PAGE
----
Not only does Thailand have to process its own waste, it also faces a significant amount of waste imported from other countries. Because of weak legislation regulating the construction and operation of recycling plants, many of them release hazardous substances into the environment and endanger the health of local communities. This is also the case for Nong Phawa, Ban Khai District, Rayong Province. For several years, communities and citizens from this area have been reporting to Ecological Alert and Recovery Thailand (EARTH) that polluted wastewaters from the Win Process Company have destroyed their rubber plantation and ruined their crops, which has had a negative effect on their livelihood. The Win Process Company deals with recycling hazardous industrial chemicals, including residual used oil and lubricants, industrial paint waste, contaminated chemical containers, acids, bases and solvents, etc.
After numerous petitions submitted by the local villagers to various relevant agencies over the pollution caused by the Win Process Company’s factory, eventually the Pollution Control Department examined the compound of the Win Process Company. The company is accused of discharging wastewater, thus affecting farmland and surface water and killing rubber trees. Within this case, an area of pollution control and chemical disaster was declared here. The company will be sued for the wastewater leakage.
“Companies have to be held accountable and their work should not have a negative effect on the livelihood of the people living in the surrounding areas. For this to take place we need to use the instruments at our disposal, such as a Pollutant Release and Transfer Register (PRTR) and the public right to know. When there are plans to build such factories dealing with pollutants, the authorities should ask for an Environmental Impact Assessment (EIA)  and, even better, for an Environmental Health Impact Assessment (EHIA) when there are toxic recycling activities,” explains Penchom Saetang, the director of EARTH . “These are the instruments that have the power to change the current state here in Thailand,” she adds.
PRTR is a system for collecting and disseminating information about environmental releases and transfers of hazardous substances from industrial facilities. It is a fundamental tool for citizens’ right to know, as well as for institutions and facilities themselves to control releases of substances used or produced in the manufacturing process. “If such a system worked in Thailand, it would be easy to find out what hazardous substances are getting into the environment and where from. It would be easier to remedy and prevent situations where the environment and human health are damaged, as is the case in Nong Phawa, Ban Khai District, Rayong Province. Not only communities living in a given area have the right to know who is releasing toxic chemicals into the environment and in what amount. Helping local communities to assert their rights to information is one part of EARTH’s mission in Thailand. Thanks to joint activities, after many years of efforts, the negative impact of the Win Process Company was at least partially reduced,” adds Miroslava Jopkova, the project coordinator from Arnika’s Toxics and Waste Programme.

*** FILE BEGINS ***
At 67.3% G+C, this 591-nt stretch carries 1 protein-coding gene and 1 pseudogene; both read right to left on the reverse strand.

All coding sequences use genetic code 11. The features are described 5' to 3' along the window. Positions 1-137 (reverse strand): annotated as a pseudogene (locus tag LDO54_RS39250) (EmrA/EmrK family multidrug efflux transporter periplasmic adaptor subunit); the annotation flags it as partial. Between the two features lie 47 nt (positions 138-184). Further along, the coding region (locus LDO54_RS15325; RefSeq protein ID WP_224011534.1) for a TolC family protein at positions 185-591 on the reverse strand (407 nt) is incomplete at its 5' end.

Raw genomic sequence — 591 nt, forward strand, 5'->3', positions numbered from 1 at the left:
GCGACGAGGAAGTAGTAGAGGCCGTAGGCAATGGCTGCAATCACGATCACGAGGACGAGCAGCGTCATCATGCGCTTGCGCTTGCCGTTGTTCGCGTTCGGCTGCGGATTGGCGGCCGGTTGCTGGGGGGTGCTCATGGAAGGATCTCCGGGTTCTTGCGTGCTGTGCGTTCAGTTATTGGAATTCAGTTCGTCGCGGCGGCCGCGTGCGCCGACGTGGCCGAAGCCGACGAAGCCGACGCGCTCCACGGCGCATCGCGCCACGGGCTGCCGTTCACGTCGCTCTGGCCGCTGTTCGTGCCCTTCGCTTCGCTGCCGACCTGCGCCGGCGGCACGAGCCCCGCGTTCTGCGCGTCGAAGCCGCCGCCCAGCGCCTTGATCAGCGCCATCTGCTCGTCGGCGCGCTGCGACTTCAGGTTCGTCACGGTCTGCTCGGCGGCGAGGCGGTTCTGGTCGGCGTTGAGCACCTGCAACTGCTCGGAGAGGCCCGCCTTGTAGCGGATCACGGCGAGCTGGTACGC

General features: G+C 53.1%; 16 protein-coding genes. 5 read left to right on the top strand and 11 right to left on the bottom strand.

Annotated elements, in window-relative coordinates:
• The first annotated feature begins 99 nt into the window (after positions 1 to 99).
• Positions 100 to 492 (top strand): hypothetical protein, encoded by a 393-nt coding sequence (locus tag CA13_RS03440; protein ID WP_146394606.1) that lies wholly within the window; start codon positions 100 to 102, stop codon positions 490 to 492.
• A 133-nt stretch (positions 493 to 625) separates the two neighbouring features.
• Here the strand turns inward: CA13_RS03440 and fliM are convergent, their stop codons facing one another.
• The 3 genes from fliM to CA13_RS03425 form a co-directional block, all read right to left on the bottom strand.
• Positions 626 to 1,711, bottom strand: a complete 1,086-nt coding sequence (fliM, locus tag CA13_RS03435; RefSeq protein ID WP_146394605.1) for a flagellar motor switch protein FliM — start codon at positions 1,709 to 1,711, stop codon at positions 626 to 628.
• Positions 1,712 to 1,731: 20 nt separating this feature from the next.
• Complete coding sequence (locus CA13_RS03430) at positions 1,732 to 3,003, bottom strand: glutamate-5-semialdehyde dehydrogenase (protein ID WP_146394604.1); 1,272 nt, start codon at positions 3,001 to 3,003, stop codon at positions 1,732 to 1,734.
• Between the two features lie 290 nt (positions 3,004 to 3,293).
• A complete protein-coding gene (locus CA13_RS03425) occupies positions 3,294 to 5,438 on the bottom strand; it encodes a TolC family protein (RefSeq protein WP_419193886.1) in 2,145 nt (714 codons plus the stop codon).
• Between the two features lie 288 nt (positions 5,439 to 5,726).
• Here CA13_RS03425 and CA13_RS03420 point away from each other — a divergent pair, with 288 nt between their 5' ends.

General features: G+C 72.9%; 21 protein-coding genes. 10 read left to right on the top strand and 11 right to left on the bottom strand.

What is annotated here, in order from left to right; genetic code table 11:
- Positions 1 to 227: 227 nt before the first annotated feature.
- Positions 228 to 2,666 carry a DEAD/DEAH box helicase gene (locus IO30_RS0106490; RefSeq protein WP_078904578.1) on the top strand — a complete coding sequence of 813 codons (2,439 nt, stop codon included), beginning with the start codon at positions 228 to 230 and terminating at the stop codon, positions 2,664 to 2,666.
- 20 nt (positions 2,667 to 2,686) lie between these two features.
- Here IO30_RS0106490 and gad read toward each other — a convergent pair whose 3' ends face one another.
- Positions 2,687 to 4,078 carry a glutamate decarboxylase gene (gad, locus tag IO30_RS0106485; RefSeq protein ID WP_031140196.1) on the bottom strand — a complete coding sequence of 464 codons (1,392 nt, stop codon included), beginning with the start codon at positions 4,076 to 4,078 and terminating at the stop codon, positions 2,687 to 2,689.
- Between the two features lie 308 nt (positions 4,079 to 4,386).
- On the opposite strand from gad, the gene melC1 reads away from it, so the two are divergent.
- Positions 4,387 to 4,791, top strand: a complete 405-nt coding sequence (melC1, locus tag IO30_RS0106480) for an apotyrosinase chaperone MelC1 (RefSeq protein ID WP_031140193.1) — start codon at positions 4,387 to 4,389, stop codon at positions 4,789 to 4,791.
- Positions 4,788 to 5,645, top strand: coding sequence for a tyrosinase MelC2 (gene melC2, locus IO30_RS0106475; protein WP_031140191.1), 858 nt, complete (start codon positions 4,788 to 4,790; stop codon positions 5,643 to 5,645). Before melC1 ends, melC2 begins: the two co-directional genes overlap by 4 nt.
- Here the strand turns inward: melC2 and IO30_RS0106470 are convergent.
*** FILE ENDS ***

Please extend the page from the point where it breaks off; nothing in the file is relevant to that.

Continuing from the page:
The 2019–2022 joint project of the NGOs Arnika  and EARTH "Increasing Transparency in Industrial Pollution Management through Citizen Science and EIA System Enhancement" is funded by the European Union (EU) and co-funded by the Ministry of Foreign Affairs of the Czech Republic within the framework of the Transition Promotion Programme. Supporting local communities and their right to know is one of the main goals of the project.
 PRTR – Pollutant Release and Transfer Register – is a register providing easily accessible key environmental data from industrial facilities.
 The purpose of an Environmental Impact Assessment (EIA) is to ensure that the environmental effects of a proposed development are properly considered.
 Ecological Alert and Recovery Thailand (EARTH) is an independent non-governmental organization striving for social and environmental sustainability and justice in Thai society. EARTH serves as a watchdog monitoring the Thai government’s industrialization policy, industrial pollution, and unsustainable consumption patterns. It also promotes climate justice, good governance, and the accountability of governmental and international agencies. The main focus of EARTH’s interest is the impacts of hazardous substances on ecosystems, local communities, and workers’ health. Read more at www.earththailand.org/en.
 The Czech non-governmental organization Arnika focuses on nature conservation, toxics and waste management, and public participation in decision making on environmental issues. During its existence, Arnika has become a valued European NGO in terms of fighting against toxic substances and chemicals or unsafe contamination of the environment and enhancing the spreading of the right to have information about chemical pollution. The organization cooperates with a number of partners around the globe (e.g. in Ukraine, Armenia, and Bosnia and Herzegovina) to provide a better and healthier future for as many as possible, regardless of the geographical location.